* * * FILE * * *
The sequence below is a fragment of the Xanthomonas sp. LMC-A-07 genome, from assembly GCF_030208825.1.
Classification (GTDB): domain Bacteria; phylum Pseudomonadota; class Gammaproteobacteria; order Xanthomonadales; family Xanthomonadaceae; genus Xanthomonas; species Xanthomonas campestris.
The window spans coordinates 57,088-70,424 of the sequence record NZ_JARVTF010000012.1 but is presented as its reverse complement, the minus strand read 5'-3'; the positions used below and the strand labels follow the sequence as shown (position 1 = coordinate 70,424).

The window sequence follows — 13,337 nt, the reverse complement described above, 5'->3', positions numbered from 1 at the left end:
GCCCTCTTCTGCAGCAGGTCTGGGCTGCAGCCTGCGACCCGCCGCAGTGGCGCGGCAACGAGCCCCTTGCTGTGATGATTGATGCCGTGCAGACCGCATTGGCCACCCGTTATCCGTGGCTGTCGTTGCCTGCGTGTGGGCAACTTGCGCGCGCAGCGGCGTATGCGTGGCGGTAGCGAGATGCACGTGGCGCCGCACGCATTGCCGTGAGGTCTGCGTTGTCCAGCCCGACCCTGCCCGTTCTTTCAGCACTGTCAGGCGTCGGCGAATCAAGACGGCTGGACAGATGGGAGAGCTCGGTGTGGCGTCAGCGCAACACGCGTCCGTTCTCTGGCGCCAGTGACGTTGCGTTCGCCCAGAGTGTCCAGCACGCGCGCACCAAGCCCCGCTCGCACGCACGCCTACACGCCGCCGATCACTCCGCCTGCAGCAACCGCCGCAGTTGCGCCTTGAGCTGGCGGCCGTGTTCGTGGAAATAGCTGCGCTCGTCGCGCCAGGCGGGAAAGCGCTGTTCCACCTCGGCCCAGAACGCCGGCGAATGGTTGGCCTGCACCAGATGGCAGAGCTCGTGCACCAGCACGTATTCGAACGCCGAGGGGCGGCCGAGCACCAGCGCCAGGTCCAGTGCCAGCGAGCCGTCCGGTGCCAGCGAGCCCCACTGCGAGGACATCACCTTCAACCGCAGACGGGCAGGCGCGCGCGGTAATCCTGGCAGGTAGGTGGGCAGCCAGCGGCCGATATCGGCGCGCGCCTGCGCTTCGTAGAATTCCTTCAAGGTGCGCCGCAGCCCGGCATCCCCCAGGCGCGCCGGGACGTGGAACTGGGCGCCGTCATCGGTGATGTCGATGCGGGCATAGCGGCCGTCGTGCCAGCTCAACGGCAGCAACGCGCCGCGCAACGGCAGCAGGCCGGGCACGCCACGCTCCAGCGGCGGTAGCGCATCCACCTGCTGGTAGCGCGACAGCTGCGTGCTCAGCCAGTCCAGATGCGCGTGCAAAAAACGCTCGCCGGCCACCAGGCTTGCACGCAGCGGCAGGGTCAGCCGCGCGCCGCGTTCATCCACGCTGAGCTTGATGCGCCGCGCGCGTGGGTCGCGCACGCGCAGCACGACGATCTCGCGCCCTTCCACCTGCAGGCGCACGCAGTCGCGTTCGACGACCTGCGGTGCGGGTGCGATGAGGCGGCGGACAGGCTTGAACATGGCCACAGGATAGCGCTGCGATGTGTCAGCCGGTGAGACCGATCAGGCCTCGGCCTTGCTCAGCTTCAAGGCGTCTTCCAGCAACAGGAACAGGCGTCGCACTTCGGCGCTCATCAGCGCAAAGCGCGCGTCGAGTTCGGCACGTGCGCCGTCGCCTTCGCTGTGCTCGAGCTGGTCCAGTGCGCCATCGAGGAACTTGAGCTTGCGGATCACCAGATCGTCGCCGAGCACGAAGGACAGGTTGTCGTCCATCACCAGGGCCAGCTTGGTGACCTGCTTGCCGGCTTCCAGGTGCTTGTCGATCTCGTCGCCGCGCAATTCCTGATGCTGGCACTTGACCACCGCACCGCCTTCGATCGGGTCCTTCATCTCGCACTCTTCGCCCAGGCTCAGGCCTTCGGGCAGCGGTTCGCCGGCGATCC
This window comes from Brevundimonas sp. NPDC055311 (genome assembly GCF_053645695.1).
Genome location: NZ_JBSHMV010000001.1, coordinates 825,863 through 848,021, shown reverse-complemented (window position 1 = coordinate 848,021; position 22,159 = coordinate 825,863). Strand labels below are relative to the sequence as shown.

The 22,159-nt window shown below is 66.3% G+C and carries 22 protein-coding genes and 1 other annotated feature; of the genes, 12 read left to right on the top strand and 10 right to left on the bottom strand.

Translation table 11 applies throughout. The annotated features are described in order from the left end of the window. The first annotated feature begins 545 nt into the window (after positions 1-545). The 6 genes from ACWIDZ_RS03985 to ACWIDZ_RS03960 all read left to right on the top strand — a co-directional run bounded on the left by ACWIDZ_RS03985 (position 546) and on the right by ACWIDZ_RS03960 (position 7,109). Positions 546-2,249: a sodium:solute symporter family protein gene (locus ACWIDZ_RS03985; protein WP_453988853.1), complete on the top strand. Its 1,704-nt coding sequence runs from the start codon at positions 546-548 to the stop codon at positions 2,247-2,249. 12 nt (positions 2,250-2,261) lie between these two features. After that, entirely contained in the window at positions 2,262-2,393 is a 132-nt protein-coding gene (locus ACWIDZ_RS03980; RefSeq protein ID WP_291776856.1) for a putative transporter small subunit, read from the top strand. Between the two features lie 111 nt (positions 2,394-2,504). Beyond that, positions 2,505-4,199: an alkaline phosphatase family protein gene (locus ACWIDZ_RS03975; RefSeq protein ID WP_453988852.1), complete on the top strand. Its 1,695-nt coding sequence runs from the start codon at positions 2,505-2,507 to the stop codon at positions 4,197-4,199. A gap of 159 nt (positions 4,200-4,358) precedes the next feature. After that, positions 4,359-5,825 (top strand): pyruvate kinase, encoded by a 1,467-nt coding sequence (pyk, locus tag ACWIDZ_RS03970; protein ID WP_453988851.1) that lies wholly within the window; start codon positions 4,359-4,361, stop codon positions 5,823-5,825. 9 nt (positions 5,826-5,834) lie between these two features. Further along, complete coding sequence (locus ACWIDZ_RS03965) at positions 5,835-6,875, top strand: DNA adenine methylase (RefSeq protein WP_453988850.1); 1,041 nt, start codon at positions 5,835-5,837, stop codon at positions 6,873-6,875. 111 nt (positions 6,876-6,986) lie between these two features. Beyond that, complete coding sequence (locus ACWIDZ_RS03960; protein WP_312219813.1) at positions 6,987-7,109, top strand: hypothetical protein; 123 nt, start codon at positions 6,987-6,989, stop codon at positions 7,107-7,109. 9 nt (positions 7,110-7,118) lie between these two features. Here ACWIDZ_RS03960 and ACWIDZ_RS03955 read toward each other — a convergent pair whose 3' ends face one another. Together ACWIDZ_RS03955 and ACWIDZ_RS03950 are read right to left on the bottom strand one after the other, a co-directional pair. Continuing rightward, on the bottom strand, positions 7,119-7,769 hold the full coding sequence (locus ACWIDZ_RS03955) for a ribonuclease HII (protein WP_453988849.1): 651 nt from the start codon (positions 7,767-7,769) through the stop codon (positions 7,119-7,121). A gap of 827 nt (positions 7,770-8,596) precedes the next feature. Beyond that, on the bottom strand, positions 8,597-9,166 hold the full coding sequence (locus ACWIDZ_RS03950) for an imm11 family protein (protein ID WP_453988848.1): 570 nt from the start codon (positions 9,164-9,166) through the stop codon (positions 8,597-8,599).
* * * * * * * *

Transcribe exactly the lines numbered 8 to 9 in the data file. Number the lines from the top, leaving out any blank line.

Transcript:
The 22,159-nt window shown below is 66.3% G+C and carries 22 protein-coding genes and 1 other annotated feature; of the genes, 12 read left to right on the top strand and 10 right to left on the bottom strand.

Translation table 11 applies throughout. The annotated features are described in order from the left end of the window. The first annotated feature begins 545 nt into the window (after positions 1-545). The 6 genes from ACWIDZ_RS03985 to ACWIDZ_RS03960 all read left to right on the top strand — a co-directional run bounded on the left by ACWIDZ_RS03985 (position 546) and on the right by ACWIDZ_RS03960 (position 7,109). Positions 546-2,249: a sodium:solute symporter family protein gene (locus ACWIDZ_RS03985; protein WP_453988853.1), complete on the top strand. Its 1,704-nt coding sequence runs from the start codon at positions 546-548 to the stop codon at positions 2,247-2,249. 12 nt (positions 2,250-2,261) lie between these two features. After that, entirely contained in the window at positions 2,262-2,393 is a 132-nt protein-coding gene (locus ACWIDZ_RS03980; RefSeq protein ID WP_291776856.1) for a putative transporter small subunit, read from the top strand. Between the two features lie 111 nt (positions 2,394-2,504). Beyond that, positions 2,505-4,199: an alkaline phosphatase family protein gene (locus ACWIDZ_RS03975; RefSeq protein ID WP_453988852.1), complete on the top strand. Its 1,695-nt coding sequence runs from the start codon at positions 2,505-2,507 to the stop codon at positions 4,197-4,199. A gap of 159 nt (positions 4,200-4,358) precedes the next feature. After that, positions 4,359-5,825 (top strand): pyruvate kinase, encoded by a 1,467-nt coding sequence (pyk, locus tag ACWIDZ_RS03970; protein ID WP_453988851.1) that lies wholly within the window; start codon positions 4,359-4,361, stop codon positions 5,823-5,825. 9 nt (positions 5,826-5,834) lie between these two features. Further along, complete coding sequence (locus ACWIDZ_RS03965) at positions 5,835-6,875, top strand: DNA adenine methylase (RefSeq protein WP_453988850.1); 1,041 nt, start codon at positions 5,835-5,837, stop codon at positions 6,873-6,875. 111 nt (positions 6,876-6,986) lie between these two features. Beyond that, complete coding sequence (locus ACWIDZ_RS03960; protein WP_312219813.1) at positions 6,987-7,109, top strand: hypothetical protein; 123 nt, start codon at positions 6,987-6,989, stop codon at positions 7,107-7,109. 9 nt (positions 7,110-7,118) lie between these two features. Here ACWIDZ_RS03960 and ACWIDZ_RS03955 read toward each other — a convergent pair whose 3' ends face one another. Together ACWIDZ_RS03955 and ACWIDZ_RS03950 are read right to left on the bottom strand one after the other, a co-directional pair. Continuing rightward, on the bottom strand, positions 7,119-7,769 hold the full coding sequence (locus ACWIDZ_RS03955) for a ribonuclease HII (protein WP_453988849.1): 651 nt from the start codon (positions 7,767-7,769) through the stop codon (positions 7,119-7,121). A gap of 827 nt (positions 7,770-8,596) precedes the next feature. Beyond that, on the bottom strand, positions 8,597-9,166 hold the full coding sequence (locus ACWIDZ_RS03950) for an imm11 family protein (protein ID WP_453988848.1): 570 nt from the start codon (positions 9,164-9,166) through the stop codon (positions 8,597-8,599).